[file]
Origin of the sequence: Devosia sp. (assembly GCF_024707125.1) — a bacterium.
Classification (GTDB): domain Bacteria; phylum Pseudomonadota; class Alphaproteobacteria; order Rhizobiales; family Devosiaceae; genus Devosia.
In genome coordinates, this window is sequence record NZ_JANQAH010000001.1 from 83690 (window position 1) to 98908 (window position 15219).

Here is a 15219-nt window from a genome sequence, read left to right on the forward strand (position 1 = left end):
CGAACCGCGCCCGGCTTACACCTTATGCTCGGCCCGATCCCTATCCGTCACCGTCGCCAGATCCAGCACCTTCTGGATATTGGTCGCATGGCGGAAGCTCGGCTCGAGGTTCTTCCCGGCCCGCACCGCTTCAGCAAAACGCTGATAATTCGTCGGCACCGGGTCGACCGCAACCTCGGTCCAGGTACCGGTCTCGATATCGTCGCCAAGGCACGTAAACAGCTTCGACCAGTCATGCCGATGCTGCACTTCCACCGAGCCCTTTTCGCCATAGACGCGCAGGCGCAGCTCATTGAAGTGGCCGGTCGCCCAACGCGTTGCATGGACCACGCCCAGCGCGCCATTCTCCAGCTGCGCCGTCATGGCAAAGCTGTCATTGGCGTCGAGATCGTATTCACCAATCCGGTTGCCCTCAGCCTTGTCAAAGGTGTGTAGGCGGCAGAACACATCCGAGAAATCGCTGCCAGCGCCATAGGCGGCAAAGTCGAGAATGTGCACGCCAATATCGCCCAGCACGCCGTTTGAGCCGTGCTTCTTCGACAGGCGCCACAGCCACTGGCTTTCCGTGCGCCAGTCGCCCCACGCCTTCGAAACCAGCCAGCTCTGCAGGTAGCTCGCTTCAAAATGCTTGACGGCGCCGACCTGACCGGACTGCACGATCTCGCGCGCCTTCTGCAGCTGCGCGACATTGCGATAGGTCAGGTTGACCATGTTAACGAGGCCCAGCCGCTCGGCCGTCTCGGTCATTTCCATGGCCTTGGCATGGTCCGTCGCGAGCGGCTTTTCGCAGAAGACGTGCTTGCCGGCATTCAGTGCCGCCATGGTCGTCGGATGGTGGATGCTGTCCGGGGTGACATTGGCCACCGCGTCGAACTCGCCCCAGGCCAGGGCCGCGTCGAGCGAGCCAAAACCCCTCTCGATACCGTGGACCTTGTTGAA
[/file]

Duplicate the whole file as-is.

Origin of the sequence: Devosia sp. (assembly GCF_024707125.1) — a bacterium.
Classification (GTDB): domain Bacteria; phylum Pseudomonadota; class Alphaproteobacteria; order Rhizobiales; family Devosiaceae; genus Devosia.
In genome coordinates, this window is sequence record NZ_JANQAH010000001.1 from 83690 (window position 1) to 98908 (window position 15219).

Here is a 15219-nt window from a genome sequence, read left to right on the forward strand (position 1 = left end):
CGAACCGCGCCCGGCTTACACCTTATGCTCGGCCCGATCCCTATCCGTCACCGTCGCCAGATCCAGCACCTTCTGGATATTGGTCGCATGGCGGAAGCTCGGCTCGAGGTTCTTCCCGGCCCGCACCGCTTCAGCAAAACGCTGATAATTCGTCGGCACCGGGTCGACCGCAACCTCGGTCCAGGTACCGGTCTCGATATCGTCGCCAAGGCACGTAAACAGCTTCGACCAGTCATGCCGATGCTGCACTTCCACCGAGCCCTTTTCGCCATAGACGCGCAGGCGCAGCTCATTGAAGTGGCCGGTCGCCCAACGCGTTGCATGGACCACGCCCAGCGCGCCATTCTCCAGCTGCGCCGTCATGGCAAAGCTGTCATTGGCGTCGAGATCGTATTCACCAATCCGGTTGCCCTCAGCCTTGTCAAAGGTGTGTAGGCGGCAGAACACATCCGAGAAATCGCTGCCAGCGCCATAGGCGGCAAAGTCGAGAATGTGCACGCCAATATCGCCCAGCACGCCGTTTGAGCCGTGCTTCTTCGACAGGCGCCACAGCCACTGGCTTTCCGTGCGCCAGTCGCCCCACGCCTTCGAAACCAGCCAGCTCTGCAGGTAGCTCGCTTCAAAATGCTTGACGGCGCCGACCTGACCGGACTGCACGATCTCGCGCGCCTTCTGCAGCTGCGCGACATTGCGATAGGTCAGGTTGACCATGTTAACGAGGCCCAGCCGCTCGGCCGTCTCGGTCATTTCCATGGCCTTGGCATGGTCCGTCGCGAGCGGCTTTTCGCAGAAGACGTGCTTGCCGGCATTCAGTGCCGCCATGGTCGTCGGATGGTGGATGCTGTCCGGGGTGACATTGGCCACCGCGTCGAACTCGCCCCAGGCCAGGGCCGCGTCGAGCGAGCCAAAACCCCTCTCGATACCGTGGACCTTGTTGAA